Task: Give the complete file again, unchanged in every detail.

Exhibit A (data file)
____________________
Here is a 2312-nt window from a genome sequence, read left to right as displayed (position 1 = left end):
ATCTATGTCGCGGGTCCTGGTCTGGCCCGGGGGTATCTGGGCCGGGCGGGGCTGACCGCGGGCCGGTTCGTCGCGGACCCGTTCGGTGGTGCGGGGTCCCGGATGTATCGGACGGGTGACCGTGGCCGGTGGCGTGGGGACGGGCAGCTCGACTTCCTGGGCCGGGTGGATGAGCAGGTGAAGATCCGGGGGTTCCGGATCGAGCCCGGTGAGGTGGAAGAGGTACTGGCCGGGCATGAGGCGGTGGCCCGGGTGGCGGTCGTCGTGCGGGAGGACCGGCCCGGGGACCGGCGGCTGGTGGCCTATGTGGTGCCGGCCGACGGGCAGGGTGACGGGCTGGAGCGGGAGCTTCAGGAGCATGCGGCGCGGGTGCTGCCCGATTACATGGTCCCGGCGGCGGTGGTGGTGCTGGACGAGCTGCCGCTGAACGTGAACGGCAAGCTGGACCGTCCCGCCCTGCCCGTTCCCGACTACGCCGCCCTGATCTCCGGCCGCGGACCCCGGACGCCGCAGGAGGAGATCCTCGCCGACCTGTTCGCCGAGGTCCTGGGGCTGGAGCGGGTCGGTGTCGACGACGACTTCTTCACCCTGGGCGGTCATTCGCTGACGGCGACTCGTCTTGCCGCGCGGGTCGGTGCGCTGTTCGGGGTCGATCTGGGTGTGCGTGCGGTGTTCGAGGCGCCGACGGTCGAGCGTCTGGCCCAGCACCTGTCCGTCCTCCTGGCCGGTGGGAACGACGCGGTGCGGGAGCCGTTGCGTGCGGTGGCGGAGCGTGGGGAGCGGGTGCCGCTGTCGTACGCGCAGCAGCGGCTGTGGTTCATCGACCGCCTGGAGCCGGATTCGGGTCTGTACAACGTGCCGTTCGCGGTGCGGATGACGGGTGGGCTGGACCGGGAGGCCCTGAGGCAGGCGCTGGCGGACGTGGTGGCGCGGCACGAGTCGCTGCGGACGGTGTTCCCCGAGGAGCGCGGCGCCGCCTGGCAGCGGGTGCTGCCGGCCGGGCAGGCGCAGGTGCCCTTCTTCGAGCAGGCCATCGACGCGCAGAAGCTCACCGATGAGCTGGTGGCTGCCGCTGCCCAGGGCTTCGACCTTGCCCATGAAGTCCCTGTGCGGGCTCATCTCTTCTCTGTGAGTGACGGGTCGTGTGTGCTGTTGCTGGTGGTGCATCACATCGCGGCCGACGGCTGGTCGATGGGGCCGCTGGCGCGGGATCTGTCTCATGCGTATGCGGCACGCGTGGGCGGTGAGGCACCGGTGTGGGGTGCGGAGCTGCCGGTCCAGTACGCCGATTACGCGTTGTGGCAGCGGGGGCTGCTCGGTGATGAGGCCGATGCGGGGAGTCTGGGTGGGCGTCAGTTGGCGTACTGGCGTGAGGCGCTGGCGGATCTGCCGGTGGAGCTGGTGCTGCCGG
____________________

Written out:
Here is a 2312-nt window from a genome sequence, read left to right as displayed (position 1 = left end):
ATCTATGTCGCGGGTCCTGGTCTGGCCCGGGGGTATCTGGGCCGGGCGGGGCTGACCGCGGGCCGGTTCGTCGCGGACCCGTTCGGTGGTGCGGGGTCCCGGATGTATCGGACGGGTGACCGTGGCCGGTGGCGTGGGGACGGGCAGCTCGACTTCCTGGGCCGGGTGGATGAGCAGGTGAAGATCCGGGGGTTCCGGATCGAGCCCGGTGAGGTGGAAGAGGTACTGGCCGGGCATGAGGCGGTGGCCCGGGTGGCGGTCGTCGTGCGGGAGGACCGGCCCGGGGACCGGCGGCTGGTGGCCTATGTGGTGCCGGCCGACGGGCAGGGTGACGGGCTGGAGCGGGAGCTTCAGGAGCATGCGGCGCGGGTGCTGCCCGATTACATGGTCCCGGCGGCGGTGGTGGTGCTGGACGAGCTGCCGCTGAACGTGAACGGCAAGCTGGACCGTCCCGCCCTGCCCGTTCCCGACTACGCCGCCCTGATCTCCGGCCGCGGACCCCGGACGCCGCAGGAGGAGATCCTCGCCGACCTGTTCGCCGAGGTCCTGGGGCTGGAGCGGGTCGGTGTCGACGACGACTTCTTCACCCTGGGCGGTCATTCGCTGACGGCGACTCGTCTTGCCGCGCGGGTCGGTGCGCTGTTCGGGGTCGATCTGGGTGTGCGTGCGGTGTTCGAGGCGCCGACGGTCGAGCGTCTGGCCCAGCACCTGTCCGTCCTCCTGGCCGGTGGGAACGACGCGGTGCGGGAGCCGTTGCGTGCGGTGGCGGAGCGTGGGGAGCGGGTGCCGCTGTCGTACGCGCAGCAGCGGCTGTGGTTCATCGACCGCCTGGAGCCGGATTCGGGTCTGTACAACGTGCCGTTCGCGGTGCGGATGACGGGTGGGCTGGACCGGGAGGCCCTGAGGCAGGCGCTGGCGGACGTGGTGGCGCGGCACGAGTCGCTGCGGACGGTGTTCCCCGAGGAGCGCGGCGCCGCCTGGCAGCGGGTGCTGCCGGCCGGGCAGGCGCAGGTGCCCTTCTTCGAGCAGGCCATCGACGCGCAGAAGCTCACCGATGAGCTGGTGGCTGCCGCTGCCCAGGGCTTCGACCTTGCCCATGAAGTCCCTGTGCGGGCTCATCTCTTCTCTGTGAGTGACGGGTCGTGTGTGCTGTTGCTGGTGGTGCATCACATCGCGGCCGACGGCTGGTCGATGGGGCCGCTGGCGCGGGATCTGTCTCATGCGTATGCGGCACGCGTGGGCGGTGAGGCACCGGTGTGGGGTGCGGAGCTGCCGGTCCAGTACGCCGATTACGCGTTGTGGCAGCGGGGGCTGCTCGGTGATGAGGCCGATGCGGGGAGTCTGGGTGGGCGTCAGTTGGCGTACTGGCGTGAGGCGCTGGCGGATCTGCCGGTGGAGCTGGTGCTGCCGG